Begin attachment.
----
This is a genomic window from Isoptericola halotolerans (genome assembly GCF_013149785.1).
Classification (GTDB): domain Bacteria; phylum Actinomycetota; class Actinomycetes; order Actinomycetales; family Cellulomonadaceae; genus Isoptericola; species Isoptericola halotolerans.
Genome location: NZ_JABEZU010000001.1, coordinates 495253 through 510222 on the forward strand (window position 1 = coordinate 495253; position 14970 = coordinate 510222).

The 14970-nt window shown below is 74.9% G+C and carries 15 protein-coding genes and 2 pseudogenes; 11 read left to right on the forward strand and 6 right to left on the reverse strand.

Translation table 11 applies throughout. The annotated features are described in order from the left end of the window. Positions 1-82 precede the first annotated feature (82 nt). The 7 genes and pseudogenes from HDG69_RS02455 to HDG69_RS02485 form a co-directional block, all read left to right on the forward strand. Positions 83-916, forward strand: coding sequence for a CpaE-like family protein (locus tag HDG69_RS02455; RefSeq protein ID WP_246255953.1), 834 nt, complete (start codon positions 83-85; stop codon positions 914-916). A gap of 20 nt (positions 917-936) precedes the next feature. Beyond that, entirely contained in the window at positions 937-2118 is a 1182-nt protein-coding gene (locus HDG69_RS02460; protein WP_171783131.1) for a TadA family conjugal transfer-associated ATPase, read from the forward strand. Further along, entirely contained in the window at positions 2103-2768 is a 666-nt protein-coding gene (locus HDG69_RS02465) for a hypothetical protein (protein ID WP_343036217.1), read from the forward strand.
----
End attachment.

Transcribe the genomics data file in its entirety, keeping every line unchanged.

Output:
This is a genomic window from Isoptericola halotolerans (genome assembly GCF_013149785.1).
Classification (GTDB): domain Bacteria; phylum Actinomycetota; class Actinomycetes; order Actinomycetales; family Cellulomonadaceae; genus Isoptericola; species Isoptericola halotolerans.
Genome location: NZ_JABEZU010000001.1, coordinates 495253 through 510222 on the forward strand (window position 1 = coordinate 495253; position 14970 = coordinate 510222).

The 14970-nt window shown below is 74.9% G+C and carries 15 protein-coding genes and 2 pseudogenes; 11 read left to right on the forward strand and 6 right to left on the reverse strand.

Translation table 11 applies throughout. The annotated features are described in order from the left end of the window. Positions 1-82 precede the first annotated feature (82 nt). The 7 genes and pseudogenes from HDG69_RS02455 to HDG69_RS02485 form a co-directional block, all read left to right on the forward strand. Positions 83-916, forward strand: coding sequence for a CpaE-like family protein (locus tag HDG69_RS02455; RefSeq protein ID WP_246255953.1), 834 nt, complete (start codon positions 83-85; stop codon positions 914-916). A gap of 20 nt (positions 917-936) precedes the next feature. Beyond that, entirely contained in the window at positions 937-2118 is a 1182-nt protein-coding gene (locus HDG69_RS02460; protein WP_171783131.1) for a TadA family conjugal transfer-associated ATPase, read from the forward strand. Further along, entirely contained in the window at positions 2103-2768 is a 666-nt protein-coding gene (locus HDG69_RS02465) for a hypothetical protein (protein ID WP_343036217.1), read from the forward strand.